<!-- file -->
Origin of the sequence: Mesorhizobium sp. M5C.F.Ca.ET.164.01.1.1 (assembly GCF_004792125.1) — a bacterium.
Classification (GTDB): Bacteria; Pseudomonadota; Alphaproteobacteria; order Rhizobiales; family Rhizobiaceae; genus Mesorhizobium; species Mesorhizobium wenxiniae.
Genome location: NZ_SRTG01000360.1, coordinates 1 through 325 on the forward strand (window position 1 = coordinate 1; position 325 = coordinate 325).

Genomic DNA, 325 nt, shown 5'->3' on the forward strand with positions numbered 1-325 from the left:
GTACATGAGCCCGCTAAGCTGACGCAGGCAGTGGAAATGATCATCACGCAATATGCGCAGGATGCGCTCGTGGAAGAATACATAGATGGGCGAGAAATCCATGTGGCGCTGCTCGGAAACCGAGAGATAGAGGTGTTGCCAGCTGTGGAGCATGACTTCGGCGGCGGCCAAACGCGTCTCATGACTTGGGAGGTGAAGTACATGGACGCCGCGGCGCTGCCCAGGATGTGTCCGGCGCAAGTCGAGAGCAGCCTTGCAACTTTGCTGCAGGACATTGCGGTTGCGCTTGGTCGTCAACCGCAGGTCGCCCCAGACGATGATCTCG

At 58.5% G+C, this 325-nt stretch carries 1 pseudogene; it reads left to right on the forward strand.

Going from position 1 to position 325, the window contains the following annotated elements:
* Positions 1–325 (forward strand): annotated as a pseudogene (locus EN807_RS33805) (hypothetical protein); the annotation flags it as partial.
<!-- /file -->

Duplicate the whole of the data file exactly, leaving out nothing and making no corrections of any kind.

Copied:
Origin of the sequence: Mesorhizobium sp. M5C.F.Ca.ET.164.01.1.1 (assembly GCF_004792125.1) — a bacterium.
Classification (GTDB): Bacteria; Pseudomonadota; Alphaproteobacteria; order Rhizobiales; family Rhizobiaceae; genus Mesorhizobium; species Mesorhizobium wenxiniae.
Genome location: NZ_SRTG01000360.1, coordinates 1 through 325 on the forward strand (window position 1 = coordinate 1; position 325 = coordinate 325).

Genomic DNA, 325 nt, shown 5'->3' on the forward strand with positions numbered 1-325 from the left:
GTACATGAGCCCGCTAAGCTGACGCAGGCAGTGGAAATGATCATCACGCAATATGCGCAGGATGCGCTCGTGGAAGAATACATAGATGGGCGAGAAATCCATGTGGCGCTGCTCGGAAACCGAGAGATAGAGGTGTTGCCAGCTGTGGAGCATGACTTCGGCGGCGGCCAAACGCGTCTCATGACTTGGGAGGTGAAGTACATGGACGCCGCGGCGCTGCCCAGGATGTGTCCGGCGCAAGTCGAGAGCAGCCTTGCAACTTTGCTGCAGGACATTGCGGTTGCGCTTGGTCGTCAACCGCAGGTCGCCCCAGACGATGATCTCG

At 58.5% G+C, this 325-nt stretch carries 1 pseudogene; it reads left to right on the forward strand.

Going from position 1 to position 325, the window contains the following annotated elements:
* Positions 1–325 (forward strand): annotated as a pseudogene (locus EN807_RS33805) (hypothetical protein); the annotation flags it as partial.